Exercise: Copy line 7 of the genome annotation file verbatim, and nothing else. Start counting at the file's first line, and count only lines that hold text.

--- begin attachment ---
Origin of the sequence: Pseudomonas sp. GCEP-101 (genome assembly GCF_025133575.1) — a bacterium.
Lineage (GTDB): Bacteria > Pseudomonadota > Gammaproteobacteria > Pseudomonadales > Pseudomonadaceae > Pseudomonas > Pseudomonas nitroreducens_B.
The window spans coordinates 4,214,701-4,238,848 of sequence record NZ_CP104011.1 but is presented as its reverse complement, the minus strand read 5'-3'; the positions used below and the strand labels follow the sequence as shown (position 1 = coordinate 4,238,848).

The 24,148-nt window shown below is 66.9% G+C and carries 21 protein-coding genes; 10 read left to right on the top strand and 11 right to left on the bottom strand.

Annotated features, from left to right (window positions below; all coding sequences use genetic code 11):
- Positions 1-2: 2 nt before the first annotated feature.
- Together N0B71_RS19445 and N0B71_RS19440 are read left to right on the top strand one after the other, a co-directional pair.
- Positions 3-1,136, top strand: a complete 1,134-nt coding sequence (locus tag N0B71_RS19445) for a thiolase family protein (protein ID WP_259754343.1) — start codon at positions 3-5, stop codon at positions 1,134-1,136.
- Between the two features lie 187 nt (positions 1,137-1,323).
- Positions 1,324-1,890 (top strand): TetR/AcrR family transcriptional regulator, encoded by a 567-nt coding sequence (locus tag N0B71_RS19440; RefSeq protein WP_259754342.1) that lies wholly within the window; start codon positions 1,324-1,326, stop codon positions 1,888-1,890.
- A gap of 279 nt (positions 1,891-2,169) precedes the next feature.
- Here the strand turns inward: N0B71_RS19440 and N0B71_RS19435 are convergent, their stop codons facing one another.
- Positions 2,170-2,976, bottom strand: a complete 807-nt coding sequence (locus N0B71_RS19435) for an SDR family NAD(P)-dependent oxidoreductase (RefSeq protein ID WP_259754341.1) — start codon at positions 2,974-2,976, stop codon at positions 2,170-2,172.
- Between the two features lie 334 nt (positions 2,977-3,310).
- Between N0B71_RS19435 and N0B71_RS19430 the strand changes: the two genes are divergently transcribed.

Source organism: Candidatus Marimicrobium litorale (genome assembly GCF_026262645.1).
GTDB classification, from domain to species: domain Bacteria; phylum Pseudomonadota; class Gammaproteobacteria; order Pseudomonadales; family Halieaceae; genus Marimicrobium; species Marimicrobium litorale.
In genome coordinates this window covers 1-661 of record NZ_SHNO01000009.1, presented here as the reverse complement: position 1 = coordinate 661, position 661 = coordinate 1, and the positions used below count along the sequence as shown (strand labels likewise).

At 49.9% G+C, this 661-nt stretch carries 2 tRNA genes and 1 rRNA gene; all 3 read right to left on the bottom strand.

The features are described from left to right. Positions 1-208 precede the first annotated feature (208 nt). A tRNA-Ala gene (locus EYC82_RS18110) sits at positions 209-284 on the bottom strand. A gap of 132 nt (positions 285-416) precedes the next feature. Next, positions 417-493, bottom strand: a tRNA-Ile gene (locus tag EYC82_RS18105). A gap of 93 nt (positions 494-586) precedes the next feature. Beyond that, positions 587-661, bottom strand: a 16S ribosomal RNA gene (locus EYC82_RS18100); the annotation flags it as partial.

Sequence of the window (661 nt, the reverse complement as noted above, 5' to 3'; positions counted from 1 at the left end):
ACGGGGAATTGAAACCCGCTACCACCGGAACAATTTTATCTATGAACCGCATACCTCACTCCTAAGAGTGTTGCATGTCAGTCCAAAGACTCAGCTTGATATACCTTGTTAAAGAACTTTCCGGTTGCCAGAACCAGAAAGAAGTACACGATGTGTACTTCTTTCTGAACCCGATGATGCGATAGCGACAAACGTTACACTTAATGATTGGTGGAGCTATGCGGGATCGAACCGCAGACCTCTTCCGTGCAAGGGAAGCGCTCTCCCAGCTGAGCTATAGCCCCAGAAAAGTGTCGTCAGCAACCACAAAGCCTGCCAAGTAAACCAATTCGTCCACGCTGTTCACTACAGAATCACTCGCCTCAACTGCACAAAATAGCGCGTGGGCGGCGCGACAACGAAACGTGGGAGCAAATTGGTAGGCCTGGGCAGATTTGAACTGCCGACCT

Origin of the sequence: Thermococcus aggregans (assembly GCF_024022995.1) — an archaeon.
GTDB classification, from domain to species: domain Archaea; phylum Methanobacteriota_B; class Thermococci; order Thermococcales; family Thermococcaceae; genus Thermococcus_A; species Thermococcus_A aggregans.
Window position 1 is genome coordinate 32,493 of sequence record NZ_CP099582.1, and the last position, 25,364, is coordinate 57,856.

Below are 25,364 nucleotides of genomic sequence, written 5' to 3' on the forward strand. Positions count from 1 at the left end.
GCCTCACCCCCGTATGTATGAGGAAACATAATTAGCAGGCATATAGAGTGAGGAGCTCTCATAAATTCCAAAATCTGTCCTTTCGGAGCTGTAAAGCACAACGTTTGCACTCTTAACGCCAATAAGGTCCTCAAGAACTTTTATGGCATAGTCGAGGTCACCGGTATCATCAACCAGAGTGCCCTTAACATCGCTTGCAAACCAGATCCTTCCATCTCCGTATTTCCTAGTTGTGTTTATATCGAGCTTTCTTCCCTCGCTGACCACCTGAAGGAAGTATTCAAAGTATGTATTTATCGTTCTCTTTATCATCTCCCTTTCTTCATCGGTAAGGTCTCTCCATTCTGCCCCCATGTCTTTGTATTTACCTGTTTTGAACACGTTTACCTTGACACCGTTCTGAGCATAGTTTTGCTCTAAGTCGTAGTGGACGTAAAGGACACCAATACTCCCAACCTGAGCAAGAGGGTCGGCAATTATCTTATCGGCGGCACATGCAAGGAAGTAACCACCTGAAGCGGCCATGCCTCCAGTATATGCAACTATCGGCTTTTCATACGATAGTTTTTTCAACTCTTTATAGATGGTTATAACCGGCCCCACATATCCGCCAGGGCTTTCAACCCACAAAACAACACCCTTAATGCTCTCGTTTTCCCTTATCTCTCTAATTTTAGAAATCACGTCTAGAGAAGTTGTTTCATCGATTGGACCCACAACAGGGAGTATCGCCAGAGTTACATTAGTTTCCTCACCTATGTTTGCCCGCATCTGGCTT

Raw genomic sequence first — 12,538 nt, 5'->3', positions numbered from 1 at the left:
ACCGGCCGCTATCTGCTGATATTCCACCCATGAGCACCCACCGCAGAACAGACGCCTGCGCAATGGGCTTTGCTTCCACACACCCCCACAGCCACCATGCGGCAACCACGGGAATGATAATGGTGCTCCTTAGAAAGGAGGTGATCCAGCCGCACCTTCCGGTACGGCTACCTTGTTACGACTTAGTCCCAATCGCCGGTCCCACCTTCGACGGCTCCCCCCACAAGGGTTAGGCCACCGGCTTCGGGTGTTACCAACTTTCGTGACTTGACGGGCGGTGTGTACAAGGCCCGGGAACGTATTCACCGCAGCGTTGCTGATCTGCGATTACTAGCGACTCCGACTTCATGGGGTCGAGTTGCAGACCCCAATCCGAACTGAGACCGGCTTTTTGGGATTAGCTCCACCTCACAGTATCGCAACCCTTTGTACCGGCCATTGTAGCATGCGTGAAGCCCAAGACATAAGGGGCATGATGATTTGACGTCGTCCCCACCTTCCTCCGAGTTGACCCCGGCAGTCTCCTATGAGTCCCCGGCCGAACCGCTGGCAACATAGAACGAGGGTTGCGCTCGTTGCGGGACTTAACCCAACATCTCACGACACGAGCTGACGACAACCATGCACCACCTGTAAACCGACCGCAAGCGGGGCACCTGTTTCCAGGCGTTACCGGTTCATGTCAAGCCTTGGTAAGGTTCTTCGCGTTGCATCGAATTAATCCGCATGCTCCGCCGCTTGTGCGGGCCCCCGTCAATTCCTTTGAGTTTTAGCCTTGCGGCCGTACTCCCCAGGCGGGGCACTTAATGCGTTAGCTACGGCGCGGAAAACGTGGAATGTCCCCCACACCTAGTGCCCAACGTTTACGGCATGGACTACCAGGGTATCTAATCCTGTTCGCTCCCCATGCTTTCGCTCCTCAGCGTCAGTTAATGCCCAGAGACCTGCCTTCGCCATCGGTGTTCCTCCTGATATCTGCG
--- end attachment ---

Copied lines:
- Together N0B71_RS19445 and N0B71_RS19440 are read left to right on the top strand one after the other, a co-directional pair.